THE farmer organisation which founded GrainCorp has quit its $117 million shareholding in the big grain agribusiness.
In a major push to wipe out its debt and diversify its investment portfolio, Grain Growers Limited has walked away from the big grain company its farmer members built when they bought the NSW Grain Corporation’s silo and port facilities back in 1992.
Melbourne-based Austock Securities offered the shares to institutions at $6.95, and 8.7 per cent discount to the closing price of $7.61, in a deal worth about $116.8 million, according to The Australian Financial Review .
“It’s with mixed emotions that the relationship has ended, but after almost 20 years the GrainCorp child has grown up and moved on,” said Grain Growers chairman, John Eastburn.
“And, it’s not a good idea for us to have 70pc of our assets tied to just one investment – we need a much more diverse and better balanced portfolio.”
After repaying about $50m in debt, the grower body will have about $90m-plus to provide ongoing funds to contribute to grain research, farmer training and other grower “capacity building” initiatives it supports.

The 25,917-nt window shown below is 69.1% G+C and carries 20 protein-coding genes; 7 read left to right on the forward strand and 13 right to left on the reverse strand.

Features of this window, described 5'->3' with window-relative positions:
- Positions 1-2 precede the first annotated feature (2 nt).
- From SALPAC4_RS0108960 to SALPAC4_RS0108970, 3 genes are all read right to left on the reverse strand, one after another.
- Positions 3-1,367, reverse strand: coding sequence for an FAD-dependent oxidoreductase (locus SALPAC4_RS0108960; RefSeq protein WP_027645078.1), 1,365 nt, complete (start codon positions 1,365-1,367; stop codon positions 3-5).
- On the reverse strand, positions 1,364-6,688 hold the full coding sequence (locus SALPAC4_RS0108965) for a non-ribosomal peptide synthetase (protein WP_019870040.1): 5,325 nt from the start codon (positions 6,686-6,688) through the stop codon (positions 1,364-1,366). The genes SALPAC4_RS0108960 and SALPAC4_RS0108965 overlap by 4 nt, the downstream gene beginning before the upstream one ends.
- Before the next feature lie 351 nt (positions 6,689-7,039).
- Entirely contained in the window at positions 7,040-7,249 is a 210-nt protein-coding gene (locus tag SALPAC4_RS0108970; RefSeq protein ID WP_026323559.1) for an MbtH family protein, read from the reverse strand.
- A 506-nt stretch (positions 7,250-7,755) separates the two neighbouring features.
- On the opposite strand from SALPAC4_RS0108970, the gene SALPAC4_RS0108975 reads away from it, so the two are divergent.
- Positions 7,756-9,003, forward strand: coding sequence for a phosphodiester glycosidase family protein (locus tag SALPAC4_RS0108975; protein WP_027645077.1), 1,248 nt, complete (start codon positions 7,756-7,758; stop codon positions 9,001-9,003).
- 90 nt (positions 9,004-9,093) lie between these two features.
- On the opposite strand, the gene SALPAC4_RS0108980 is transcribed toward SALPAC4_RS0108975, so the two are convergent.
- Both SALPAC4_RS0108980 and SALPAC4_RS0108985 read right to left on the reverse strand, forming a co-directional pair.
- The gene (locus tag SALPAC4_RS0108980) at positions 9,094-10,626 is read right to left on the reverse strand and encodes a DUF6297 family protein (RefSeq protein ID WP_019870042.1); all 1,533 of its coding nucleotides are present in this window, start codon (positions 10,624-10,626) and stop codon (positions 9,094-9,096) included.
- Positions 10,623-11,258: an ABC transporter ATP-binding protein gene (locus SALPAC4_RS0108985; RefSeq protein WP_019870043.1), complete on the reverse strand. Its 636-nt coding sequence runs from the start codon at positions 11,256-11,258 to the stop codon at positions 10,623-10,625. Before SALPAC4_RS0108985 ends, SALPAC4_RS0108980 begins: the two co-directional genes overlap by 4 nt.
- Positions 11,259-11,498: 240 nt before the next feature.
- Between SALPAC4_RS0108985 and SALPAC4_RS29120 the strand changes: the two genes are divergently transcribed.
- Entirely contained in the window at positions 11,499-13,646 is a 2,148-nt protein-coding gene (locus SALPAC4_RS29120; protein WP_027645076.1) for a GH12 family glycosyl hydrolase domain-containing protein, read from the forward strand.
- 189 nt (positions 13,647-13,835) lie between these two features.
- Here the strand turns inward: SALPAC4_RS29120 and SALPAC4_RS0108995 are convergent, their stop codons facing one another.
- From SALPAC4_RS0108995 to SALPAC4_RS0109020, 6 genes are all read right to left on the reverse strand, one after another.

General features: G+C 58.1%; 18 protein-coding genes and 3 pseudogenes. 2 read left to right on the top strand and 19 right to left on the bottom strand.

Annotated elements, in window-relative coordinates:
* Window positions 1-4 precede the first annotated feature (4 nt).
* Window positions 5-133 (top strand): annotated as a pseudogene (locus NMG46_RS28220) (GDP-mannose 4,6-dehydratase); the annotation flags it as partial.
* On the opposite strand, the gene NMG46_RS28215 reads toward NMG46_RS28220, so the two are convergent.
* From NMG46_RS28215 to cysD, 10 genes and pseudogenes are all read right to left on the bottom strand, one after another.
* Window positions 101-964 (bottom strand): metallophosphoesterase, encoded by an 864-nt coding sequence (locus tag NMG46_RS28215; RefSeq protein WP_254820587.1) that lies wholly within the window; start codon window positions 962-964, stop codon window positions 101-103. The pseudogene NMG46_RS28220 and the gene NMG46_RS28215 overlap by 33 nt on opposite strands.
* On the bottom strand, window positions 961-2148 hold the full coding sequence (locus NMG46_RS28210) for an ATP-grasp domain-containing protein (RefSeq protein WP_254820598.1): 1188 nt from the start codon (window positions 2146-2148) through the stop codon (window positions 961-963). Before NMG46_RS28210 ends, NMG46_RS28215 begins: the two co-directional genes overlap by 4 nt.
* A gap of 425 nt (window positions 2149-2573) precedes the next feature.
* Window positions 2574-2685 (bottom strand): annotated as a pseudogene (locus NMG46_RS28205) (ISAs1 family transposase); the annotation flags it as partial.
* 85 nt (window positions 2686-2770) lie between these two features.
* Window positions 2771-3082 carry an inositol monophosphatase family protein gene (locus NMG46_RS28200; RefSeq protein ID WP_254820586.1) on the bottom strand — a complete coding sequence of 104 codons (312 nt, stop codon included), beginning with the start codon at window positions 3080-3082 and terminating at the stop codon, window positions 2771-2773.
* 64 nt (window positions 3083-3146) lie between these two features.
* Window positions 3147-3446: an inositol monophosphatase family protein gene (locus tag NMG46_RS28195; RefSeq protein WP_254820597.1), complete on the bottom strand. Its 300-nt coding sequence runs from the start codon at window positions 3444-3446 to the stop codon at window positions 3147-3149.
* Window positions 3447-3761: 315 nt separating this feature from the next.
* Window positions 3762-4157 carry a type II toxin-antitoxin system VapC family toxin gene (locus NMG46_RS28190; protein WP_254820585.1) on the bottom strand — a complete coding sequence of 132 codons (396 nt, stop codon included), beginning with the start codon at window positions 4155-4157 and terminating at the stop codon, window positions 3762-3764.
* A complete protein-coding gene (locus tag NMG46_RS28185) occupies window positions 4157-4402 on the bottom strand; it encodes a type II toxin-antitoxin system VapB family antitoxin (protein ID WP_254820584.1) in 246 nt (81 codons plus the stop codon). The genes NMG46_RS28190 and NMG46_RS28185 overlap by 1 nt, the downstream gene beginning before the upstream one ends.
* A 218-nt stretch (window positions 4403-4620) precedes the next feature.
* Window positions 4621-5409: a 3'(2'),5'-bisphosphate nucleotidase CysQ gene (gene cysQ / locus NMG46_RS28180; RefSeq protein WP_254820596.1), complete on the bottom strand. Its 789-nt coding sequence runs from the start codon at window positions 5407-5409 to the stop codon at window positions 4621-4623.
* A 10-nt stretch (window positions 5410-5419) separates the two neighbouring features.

Under farmer ownership in the 1990s, the former government-owned GrainCorp expanded into grain trading and listed on the Australian Stock Exchange in 1998.
It later acquired Victorian grain handler, Vicgrain, in 2000, Allied Mills’ flour milling business in 2002 (in partnership with Cargill), Queensland’s Grainco in 2003, and global malster, United Malt Holdings in 2009.
Until this week Grain Growers was GrainCorp’s largest shareholder, but it sold all its 16.8 million shares (8.45 per cent of the company) on Monday night.
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